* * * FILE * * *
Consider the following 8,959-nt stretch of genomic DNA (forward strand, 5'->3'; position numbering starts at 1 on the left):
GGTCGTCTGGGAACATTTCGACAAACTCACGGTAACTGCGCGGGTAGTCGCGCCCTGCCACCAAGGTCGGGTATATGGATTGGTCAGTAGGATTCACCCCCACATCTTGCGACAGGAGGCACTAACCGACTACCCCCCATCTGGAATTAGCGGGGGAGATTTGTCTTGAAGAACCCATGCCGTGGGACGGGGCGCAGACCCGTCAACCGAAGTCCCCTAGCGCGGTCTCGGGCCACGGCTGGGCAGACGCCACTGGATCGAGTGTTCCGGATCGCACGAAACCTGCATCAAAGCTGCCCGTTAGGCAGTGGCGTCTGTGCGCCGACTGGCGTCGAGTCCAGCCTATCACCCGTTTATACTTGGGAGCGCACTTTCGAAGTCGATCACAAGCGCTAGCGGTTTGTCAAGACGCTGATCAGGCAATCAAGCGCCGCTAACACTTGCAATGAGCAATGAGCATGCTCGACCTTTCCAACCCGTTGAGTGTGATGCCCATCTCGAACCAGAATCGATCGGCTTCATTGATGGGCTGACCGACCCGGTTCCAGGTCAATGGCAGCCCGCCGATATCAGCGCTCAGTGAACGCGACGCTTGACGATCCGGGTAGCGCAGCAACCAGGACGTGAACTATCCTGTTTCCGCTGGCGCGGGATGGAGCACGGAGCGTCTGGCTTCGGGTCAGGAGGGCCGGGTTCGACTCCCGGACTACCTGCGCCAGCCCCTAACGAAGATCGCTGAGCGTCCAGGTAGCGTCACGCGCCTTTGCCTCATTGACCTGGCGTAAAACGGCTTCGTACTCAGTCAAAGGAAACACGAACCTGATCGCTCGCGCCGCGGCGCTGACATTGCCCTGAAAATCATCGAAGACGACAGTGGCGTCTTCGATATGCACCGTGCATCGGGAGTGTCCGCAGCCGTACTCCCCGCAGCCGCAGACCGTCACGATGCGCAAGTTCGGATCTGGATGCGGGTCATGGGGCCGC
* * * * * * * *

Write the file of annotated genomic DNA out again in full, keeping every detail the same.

Consider the following 8,959-nt stretch of genomic DNA (forward strand, 5'->3'; position numbering starts at 1 on the left):
GGTCGTCTGGGAACATTTCGACAAACTCACGGTAACTGCGCGGGTAGTCGCGCCCTGCCACCAAGGTCGGGTATATGGATTGGTCAGTAGGATTCACCCCCACATCTTGCGACAGGAGGCACTAACCGACTACCCCCCATCTGGAATTAGCGGGGGAGATTTGTCTTGAAGAACCCATGCCGTGGGACGGGGCGCAGACCCGTCAACCGAAGTCCCCTAGCGCGGTCTCGGGCCACGGCTGGGCAGACGCCACTGGATCGAGTGTTCCGGATCGCACGAAACCTGCATCAAAGCTGCCCGTTAGGCAGTGGCGTCTGTGCGCCGACTGGCGTCGAGTCCAGCCTATCACCCGTTTATACTTGGGAGCGCACTTTCGAAGTCGATCACAAGCGCTAGCGGTTTGTCAAGACGCTGATCAGGCAATCAAGCGCCGCTAACACTTGCAATGAGCAATGAGCATGCTCGACCTTTCCAACCCGTTGAGTGTGATGCCCATCTCGAACCAGAATCGATCGGCTTCATTGATGGGCTGACCGACCCGGTTCCAGGTCAATGGCAGCCCGCCGATATCAGCGCTCAGTGAACGCGACGCTTGACGATCCGGGTAGCGCAGCAACCAGGACGTGAACTATCCTGTTTCCGCTGGCGCGGGATGGAGCACGGAGCGTCTGGCTTCGGGTCAGGAGGGCCGGGTTCGACTCCCGGACTACCTGCGCCAGCCCCTAACGAAGATCGCTGAGCGTCCAGGTAGCGTCACGCGCCTTTGCCTCATTGACCTGGCGTAAAACGGCTTCGTACTCAGTCAAAGGAAACACGAACCTGATCGCTCGCGCCGCGGCGCTGACATTGCCCTGAAAATCATCGAAGACGACAGTGGCGTCTTCGATATGCACCGTGCATCGGGAGTGTCCGCAGCCGTACTCCCCGCAGCCGCAGACCGTCACGATGCGCAAGTTCGGATCTGGATGCGGGTCATGGGGCCGC